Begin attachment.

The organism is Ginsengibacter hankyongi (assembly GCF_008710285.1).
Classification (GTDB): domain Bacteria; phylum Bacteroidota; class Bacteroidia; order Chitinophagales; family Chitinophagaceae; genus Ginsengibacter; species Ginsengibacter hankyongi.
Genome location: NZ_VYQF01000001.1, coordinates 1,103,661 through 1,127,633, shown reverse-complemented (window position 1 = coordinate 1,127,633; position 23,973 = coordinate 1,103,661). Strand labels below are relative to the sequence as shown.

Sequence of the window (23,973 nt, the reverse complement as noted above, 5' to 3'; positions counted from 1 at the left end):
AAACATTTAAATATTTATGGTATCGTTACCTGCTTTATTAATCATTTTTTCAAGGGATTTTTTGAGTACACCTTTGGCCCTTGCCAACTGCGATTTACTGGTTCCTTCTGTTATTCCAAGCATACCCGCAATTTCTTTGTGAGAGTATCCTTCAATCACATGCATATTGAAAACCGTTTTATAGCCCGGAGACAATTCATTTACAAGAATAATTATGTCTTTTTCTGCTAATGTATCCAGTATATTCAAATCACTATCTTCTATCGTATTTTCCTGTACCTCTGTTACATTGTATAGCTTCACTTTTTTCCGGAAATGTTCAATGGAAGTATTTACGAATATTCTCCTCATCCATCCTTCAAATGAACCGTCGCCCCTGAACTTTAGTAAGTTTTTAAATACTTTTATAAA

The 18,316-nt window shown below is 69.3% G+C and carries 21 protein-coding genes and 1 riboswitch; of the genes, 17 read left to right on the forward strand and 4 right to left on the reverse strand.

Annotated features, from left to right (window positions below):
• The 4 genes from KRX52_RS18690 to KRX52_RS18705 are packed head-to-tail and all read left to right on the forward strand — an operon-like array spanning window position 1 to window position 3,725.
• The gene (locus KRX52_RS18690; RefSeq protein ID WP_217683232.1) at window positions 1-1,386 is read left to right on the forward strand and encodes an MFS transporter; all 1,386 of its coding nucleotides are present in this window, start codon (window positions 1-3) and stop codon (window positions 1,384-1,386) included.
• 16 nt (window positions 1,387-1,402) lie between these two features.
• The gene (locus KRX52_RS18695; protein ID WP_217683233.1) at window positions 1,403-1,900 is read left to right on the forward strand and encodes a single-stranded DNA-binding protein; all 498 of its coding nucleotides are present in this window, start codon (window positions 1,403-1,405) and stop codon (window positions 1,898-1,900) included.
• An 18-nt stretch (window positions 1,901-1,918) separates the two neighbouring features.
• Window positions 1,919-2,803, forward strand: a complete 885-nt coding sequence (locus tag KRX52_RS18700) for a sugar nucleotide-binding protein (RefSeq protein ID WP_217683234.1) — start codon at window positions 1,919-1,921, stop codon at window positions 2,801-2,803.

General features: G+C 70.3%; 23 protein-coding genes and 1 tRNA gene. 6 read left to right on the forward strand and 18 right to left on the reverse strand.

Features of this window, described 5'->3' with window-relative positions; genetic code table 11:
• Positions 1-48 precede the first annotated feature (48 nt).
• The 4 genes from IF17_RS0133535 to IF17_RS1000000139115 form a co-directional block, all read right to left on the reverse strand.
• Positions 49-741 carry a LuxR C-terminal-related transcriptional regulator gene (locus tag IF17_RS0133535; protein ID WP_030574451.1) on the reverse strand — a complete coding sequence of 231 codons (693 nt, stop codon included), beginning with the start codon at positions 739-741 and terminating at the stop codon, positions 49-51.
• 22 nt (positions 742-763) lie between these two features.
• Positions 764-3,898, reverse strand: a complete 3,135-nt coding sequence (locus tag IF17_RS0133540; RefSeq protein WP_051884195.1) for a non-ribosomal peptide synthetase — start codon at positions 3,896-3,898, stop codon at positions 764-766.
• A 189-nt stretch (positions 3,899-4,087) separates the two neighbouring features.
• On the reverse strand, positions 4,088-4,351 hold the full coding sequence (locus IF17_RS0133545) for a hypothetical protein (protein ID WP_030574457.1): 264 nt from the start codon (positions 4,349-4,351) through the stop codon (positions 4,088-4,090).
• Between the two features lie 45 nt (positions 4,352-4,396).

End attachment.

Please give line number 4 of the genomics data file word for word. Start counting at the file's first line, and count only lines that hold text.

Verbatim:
Sequence of the window (23,973 nt, the reverse complement as noted above, 5' to 3'; positions counted from 1 at the left end):